Imagine walking through a market. On either side there are fruit and veg stalls, and outside each one someone is shouting, “Strawberries. Buy your strawberries here!”
Which one do you choose? The closest. The loudest. The one with the biggest sign. A strawberry is a strawberry, after all.
As a potential customer, there are just too many options. We call this choice blindness. We cannot clearly identify a reason for picking one seller over another, so our decision is random rather than defined by a clear preference.
How choice blindness affects your marketplace
As a supplier, it’s clear that choice blindness is not great for your business. It means that there are two likely outcomes.
- The customer chooses someone else. Your business loses out.
- The customer is too confused or overwhelmed and makes no choice at all. Every business loses out.
You could argue that, with the first outcome, there is a probability that every business will get some customers. But can you afford to be one of many businesses that has a small share of the market, based on random probability?
Being one of the ‘me, too’ businesses is a weak position to hold. You have no strategy or plan for growth and are reliant on every other business also maintaining a static ‘me, too’ approach. If a competitor changes their approach, where does that leave you?
Creating a stronger position in your market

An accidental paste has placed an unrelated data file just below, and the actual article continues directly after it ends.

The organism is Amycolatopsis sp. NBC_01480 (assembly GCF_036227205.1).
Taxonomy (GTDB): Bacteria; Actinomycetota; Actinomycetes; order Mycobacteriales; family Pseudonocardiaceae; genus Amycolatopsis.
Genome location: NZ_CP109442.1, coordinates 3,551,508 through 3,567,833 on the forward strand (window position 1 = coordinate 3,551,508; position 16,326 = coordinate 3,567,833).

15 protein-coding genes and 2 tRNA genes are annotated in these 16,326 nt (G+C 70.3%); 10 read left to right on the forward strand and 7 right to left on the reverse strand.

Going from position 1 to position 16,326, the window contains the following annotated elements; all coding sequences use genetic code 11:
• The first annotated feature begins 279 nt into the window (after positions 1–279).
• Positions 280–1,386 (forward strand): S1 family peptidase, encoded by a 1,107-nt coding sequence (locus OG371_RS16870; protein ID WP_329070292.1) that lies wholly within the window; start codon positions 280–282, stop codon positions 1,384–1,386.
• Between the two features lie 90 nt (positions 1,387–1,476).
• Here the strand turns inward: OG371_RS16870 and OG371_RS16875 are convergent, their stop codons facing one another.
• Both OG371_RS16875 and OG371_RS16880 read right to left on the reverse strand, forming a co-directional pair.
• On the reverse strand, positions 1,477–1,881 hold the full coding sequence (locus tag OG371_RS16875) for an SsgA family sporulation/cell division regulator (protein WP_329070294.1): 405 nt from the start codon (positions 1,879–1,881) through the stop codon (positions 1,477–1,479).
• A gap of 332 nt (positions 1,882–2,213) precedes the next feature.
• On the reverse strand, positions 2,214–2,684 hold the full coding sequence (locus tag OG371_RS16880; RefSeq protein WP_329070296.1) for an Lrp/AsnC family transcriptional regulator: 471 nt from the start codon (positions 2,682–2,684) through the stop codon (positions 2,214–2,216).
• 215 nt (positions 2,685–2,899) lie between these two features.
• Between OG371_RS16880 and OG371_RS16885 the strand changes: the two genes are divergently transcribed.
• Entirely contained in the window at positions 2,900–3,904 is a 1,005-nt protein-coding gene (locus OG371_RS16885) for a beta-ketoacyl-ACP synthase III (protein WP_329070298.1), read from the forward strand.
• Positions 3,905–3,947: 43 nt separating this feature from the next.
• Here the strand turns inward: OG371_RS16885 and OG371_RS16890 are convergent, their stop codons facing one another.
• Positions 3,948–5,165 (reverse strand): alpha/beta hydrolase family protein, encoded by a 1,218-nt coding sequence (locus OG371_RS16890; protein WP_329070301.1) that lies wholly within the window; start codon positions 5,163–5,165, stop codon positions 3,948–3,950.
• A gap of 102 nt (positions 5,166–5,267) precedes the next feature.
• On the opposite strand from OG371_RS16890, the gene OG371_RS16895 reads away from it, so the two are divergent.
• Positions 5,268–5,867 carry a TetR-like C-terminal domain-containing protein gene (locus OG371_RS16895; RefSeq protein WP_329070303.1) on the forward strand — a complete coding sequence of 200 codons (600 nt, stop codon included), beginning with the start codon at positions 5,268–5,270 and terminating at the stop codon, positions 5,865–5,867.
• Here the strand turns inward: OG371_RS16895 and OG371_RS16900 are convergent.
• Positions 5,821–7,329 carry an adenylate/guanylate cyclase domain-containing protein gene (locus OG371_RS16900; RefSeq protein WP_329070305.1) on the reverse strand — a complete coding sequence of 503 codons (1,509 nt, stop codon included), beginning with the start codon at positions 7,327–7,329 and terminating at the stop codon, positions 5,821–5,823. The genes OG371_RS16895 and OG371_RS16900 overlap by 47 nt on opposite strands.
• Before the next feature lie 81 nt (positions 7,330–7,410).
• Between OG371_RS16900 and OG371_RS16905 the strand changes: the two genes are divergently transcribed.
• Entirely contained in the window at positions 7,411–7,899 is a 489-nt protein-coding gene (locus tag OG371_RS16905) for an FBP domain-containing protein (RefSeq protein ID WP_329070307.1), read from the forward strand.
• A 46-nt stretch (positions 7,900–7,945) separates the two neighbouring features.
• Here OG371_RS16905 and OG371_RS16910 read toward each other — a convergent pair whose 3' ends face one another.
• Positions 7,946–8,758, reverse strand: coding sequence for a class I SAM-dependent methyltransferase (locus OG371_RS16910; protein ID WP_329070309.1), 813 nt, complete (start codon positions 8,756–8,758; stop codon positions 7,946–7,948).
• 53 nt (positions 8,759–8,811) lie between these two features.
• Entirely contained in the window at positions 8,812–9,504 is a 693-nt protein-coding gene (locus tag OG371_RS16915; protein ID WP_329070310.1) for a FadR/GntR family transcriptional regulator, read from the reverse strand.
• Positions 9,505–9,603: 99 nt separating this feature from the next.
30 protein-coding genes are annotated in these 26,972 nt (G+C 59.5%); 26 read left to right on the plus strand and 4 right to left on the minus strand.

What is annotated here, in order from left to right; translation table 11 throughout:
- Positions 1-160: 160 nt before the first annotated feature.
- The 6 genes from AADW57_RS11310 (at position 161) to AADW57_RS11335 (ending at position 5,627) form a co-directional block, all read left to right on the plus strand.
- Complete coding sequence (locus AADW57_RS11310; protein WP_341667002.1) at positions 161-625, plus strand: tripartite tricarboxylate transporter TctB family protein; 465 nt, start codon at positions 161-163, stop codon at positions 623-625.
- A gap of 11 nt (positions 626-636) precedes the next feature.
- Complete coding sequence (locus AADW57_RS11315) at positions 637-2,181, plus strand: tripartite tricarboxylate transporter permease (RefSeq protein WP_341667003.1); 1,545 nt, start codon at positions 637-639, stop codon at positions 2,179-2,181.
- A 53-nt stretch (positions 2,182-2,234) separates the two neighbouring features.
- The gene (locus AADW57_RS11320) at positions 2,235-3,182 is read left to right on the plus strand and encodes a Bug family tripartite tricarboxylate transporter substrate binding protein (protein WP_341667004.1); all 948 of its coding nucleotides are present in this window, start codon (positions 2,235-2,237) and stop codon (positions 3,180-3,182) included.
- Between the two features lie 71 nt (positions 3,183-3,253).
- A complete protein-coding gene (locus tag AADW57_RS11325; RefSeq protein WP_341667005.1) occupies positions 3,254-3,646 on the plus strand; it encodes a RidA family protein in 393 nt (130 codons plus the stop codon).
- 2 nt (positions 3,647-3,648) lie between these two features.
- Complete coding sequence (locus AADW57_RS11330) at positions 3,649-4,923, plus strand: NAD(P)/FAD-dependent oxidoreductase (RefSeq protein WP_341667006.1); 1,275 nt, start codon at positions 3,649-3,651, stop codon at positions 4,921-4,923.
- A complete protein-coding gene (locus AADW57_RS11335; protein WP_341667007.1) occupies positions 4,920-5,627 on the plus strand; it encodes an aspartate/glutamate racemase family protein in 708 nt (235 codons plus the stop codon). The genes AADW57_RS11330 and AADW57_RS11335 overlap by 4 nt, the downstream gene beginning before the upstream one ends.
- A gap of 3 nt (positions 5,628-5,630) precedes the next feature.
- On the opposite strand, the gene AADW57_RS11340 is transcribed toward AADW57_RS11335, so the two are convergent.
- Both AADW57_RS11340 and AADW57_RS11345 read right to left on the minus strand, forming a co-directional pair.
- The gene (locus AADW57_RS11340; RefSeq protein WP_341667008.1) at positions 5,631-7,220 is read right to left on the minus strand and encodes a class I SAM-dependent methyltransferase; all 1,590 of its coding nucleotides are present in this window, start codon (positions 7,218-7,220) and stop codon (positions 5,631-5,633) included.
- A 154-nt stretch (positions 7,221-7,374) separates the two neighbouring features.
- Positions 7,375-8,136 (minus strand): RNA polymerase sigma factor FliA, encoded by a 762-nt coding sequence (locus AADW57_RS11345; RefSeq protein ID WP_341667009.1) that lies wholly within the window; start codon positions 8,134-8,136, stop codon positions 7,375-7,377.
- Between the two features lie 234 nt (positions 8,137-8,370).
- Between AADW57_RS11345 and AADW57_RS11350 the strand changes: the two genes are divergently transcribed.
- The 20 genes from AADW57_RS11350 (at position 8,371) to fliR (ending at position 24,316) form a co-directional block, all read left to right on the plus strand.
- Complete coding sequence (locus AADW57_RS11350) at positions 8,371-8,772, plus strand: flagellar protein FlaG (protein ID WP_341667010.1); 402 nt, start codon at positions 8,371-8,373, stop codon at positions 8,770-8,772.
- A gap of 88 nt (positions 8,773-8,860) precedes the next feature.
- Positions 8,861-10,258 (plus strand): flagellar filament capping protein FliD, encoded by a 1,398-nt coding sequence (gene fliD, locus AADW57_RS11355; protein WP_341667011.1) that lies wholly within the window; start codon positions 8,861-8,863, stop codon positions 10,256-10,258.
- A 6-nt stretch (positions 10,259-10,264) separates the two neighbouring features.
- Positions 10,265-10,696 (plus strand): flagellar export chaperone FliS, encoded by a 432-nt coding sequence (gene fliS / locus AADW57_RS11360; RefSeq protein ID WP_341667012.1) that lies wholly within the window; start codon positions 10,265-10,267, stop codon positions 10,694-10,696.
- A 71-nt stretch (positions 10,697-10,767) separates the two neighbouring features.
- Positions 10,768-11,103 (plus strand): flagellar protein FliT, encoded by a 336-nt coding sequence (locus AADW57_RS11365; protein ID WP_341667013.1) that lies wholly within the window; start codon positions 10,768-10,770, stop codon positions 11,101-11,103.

What would make your position in the market stronger? The answer – being the only choice.
You need to create a monopoly. Be the only fruit and veg stall with strawberries.
You might argue that that only major companies can create a monopoly. Immediately, most of us think of Amazon. Can any other online business really compete with Amazon and their giant grip over the book-seller market?
It might not look like it, but actually, you can. Even small solo businesses can have a ‘niche monopoly.’
What does that mean?
It means that you need to be the only place where customers can get what you’re offering. It sounds simple, but how can you apply that to your business. How about this:
- Be the only plumber that promises “I’ll be there” within 25 minutes for your local area.
- Be the web design agency who gets paid for traffic conversion rather than design.
- Be the PR agency that gets paid for quality coverage rather than quantity metrics.
I’m sure you can think of how this might apply to your own industry.
Change the marketplace
When you’re one of many, how can you stand out and be noticed? When you offer the same service as your competitors it’s hard to win over your market.
So, change the game. Decide to change the rules – or better yet, make the rules. Find out what your target market actually wants and make that the lead in your sales pitch.
It’s not an easy thing to do, but once you have identified your niche and you do it well, it can be very profitable. And you’ll benefit in spending a lot less marketing time and effort in a ‘me, too’ competition.
It’s a win, win.
How can you stand out, build up your audience and increase your revenue without spending your time adding to the noise? Start here.